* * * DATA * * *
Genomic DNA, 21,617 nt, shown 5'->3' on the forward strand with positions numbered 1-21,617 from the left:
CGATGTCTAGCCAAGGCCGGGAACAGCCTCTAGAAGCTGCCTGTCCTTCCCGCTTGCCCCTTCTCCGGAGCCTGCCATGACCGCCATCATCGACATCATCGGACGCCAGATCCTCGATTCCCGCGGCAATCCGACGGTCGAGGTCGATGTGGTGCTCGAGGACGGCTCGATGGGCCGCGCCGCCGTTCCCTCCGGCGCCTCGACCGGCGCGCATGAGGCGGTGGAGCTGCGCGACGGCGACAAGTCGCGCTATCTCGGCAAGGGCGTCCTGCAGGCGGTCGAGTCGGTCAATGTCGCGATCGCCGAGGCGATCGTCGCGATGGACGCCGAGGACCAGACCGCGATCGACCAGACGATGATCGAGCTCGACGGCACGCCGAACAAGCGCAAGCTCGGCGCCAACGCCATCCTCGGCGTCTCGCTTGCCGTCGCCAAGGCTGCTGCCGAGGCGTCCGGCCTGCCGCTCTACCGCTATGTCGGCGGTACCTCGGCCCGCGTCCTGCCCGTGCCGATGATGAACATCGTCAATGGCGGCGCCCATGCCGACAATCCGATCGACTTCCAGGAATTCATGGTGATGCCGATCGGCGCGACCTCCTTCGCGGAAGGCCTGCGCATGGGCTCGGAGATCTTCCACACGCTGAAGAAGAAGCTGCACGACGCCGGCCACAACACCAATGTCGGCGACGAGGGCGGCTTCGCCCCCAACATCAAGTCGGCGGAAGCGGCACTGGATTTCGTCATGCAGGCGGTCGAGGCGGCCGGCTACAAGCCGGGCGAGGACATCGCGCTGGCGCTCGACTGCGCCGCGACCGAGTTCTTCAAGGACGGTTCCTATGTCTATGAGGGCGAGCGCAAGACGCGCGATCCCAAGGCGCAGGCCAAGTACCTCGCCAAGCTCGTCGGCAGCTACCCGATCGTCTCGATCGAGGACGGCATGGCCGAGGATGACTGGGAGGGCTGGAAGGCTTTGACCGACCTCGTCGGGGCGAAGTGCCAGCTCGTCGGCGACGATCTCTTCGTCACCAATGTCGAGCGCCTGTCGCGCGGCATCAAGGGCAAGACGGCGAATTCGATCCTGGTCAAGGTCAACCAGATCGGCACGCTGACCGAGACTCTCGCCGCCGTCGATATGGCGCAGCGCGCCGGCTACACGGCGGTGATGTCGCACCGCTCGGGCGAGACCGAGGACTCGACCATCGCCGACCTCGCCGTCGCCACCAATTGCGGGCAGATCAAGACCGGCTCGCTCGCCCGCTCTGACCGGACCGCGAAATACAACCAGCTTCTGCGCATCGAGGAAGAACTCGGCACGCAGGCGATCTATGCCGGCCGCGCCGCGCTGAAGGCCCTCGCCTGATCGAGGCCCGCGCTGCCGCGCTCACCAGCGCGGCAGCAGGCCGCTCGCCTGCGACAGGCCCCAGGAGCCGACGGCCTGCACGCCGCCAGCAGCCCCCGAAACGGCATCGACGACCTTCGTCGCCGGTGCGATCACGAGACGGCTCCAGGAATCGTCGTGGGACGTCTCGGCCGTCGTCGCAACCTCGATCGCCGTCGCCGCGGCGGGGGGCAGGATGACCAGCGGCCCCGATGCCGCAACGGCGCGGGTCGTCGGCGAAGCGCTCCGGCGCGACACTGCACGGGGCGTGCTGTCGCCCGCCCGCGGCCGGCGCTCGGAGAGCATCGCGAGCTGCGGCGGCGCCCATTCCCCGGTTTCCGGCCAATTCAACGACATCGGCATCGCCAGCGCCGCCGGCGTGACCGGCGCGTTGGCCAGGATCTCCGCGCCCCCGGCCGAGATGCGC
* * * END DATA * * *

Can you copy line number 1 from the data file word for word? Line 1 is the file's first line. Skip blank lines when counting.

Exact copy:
Genomic DNA, 21,617 nt, shown 5'->3' on the forward strand with positions numbered 1-21,617 from the left: